Thursday, June 26, 2014

Childhood Revisited

"You guys didn't really take many family vacations when you were growing up, did you?" my husband asked me once, several years ago, while we were flipping through old photo albums.

I had never really thought about it before, but he was right. We went to the beach a couple of times, but never anything beyond that. There were no trips to Disney or educational forays to Williamsburg or long treks across state parks.

It's not that we couldn't afford it, although I'm sure money was tight in my parents' early marriage. My father was still in college when I was born, after all.

"We didn't need vacation," I answered, matter of factly, "We had my grandparents' house."

My grandparents live in a small town in the mountains of eastern Kentucky. To my sisters and me, it was our own little slice of heaven. It wasn't the tiny Appalachian town itself that was so enthralling, although the occasional trip to the Wal-Mart was always exciting (note: in small towns the mega-store is not referred to as simply "Wal-Mart." It is always THE Wal-Mart). No, it was my grandparents that made our visits so special.

From the minute my parents dropped us off up until our goodbyes, we knew that our grandparents had carved out this week just for us. The kitchen was stocked with our favorite foods and the days were blank canvases waiting to be filled with romps in the creek, tire-swinging, raspberry-picking or firefly-catching.

One of our favorite pastimes was dressing up in my grandmother's old gowns from the 50s and 60s. We'd spend an hour selecting the perfect combination of dress, wig, gloves and jewelry. The final accessory was always a couple of pairs of Grandpa's tube socks, balled up and stuffed down the front of the bodice to give an air of authenticity to the ensamble. Mamma, as we call her, was delighted to see us parading around the house in her vintage sequined top or a glamorous cocktail dress. Over the years, even her wedding gown became tattered and kool-aid stained after countless hours of dress-up. "Now tell me, how many wedding dresses have been this well-loved?" she would laugh.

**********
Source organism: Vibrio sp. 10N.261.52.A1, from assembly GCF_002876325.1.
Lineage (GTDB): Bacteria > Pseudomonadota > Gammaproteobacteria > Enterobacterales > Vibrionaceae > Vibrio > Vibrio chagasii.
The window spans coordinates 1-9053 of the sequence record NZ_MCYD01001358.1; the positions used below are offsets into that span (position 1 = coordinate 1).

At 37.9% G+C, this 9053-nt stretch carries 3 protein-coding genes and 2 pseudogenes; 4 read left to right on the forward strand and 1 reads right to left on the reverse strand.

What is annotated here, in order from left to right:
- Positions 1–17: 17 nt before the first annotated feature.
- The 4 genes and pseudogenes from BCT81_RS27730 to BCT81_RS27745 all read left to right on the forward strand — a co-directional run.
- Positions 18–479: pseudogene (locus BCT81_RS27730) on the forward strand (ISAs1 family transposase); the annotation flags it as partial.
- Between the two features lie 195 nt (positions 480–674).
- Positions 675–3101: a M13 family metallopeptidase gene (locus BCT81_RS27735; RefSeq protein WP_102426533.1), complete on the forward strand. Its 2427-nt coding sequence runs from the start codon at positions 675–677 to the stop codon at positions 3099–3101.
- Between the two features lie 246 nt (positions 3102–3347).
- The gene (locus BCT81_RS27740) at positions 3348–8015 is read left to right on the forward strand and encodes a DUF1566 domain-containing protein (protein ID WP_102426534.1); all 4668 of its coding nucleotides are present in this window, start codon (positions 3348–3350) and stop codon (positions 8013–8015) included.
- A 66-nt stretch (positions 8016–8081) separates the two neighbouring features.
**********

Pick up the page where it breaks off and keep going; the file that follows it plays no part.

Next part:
My grandpa always had a surprise or two in store for us. Once he brought home an enormous refrigerator box from the local appliance store. We quickly fashioned it into a house, made Grandpa sit inside and fed him sandwiches through the tiny window. Another time he and I trapped a perfect little white bunny in the yard using the old carrot-under-the-box-propped-up-by-a-stick trick. Years later I learned that Grandpa actually got the rabbit from a pet store and stuck it under the box while I was asleep.
I think I named her Buttercup.
When I visit now, I'm taken aback at how quickly I'm transported to my childhood. The summer air still smells of honeysuckle and everything that's familiar. A small piece of me lives forever in those hills, along with the memories ofl Mamma's contagious laugh and Grandpa's late-night tales of the frightful Gohumpy that lives just up the holler.

When I first got married, I wanted to share this part of my past with my husband. And he's been to the house and he loves my grandparents too. But there are some things you just can't impart with words and grown-up visits.

This week my oldest is having a vacation of his own in the Kentucky mountains. This is the 3rd summer he has taken a solo trip to Mamma & Grandpa's house. 

My grandparents have been texting me photos  of his time with them. (yes, TEXTING. They're hip like that.)

He is swinging...

...roasting marshmallows...

...eating his favorite foods...

...dressing up (after a quick trip to the Wal-Mart)...

...and enjoying his own slice of Appalachian heaven.
I see his face and I recognize that joy. And I am blessed knowing that a piece of me and a piece of him are intertwined in those same hills.

We share the same love for the same two people in the exact same way.

We are sharing a slice of childhood.

And it sure is delicious.


  1. What a beautiful tribute to your grandparents, Anna. I can feel the love and memories through your stories. I especially love your grandmother's perspective about her dress being "so well loved". We used to spend summers at my grandmother's house too, and I know what you mean about not being able to translate the rich beauty of that time to others now that you are an adult. I'm glad your Jack gets to experience it for himself as well.

  2. i remember baking with my grandmother...always baking...pies, cookies, cakes...mixing the ingredients in those colorful pyrex bowls...she always saved the batter-coated spoon for me...i type it out, but there is really no way to convey the experience without being 5 years old...inhaling the scent from the avocado-green oven...watching her hands knead the dough...knowing that her kitchen is stamped upon your heart...

  3. what an incredible blessing. love this story and love that your kiddos get to experience it as well. i'm betting jack really treasures that time alone with them too! :)
    also- i totally had a rabbit named Buttercup.

  4. This is perfect! I feel like I can completely relate to this story; summers spent with grandparents in the WV hills are some of the most cherished memories that I have. Your oldest is so fortunate to have the same experiences as you did when you were young! :)

    1. Thanks, Carrie! I'm SO grateful Jack gets to spend summers there too :)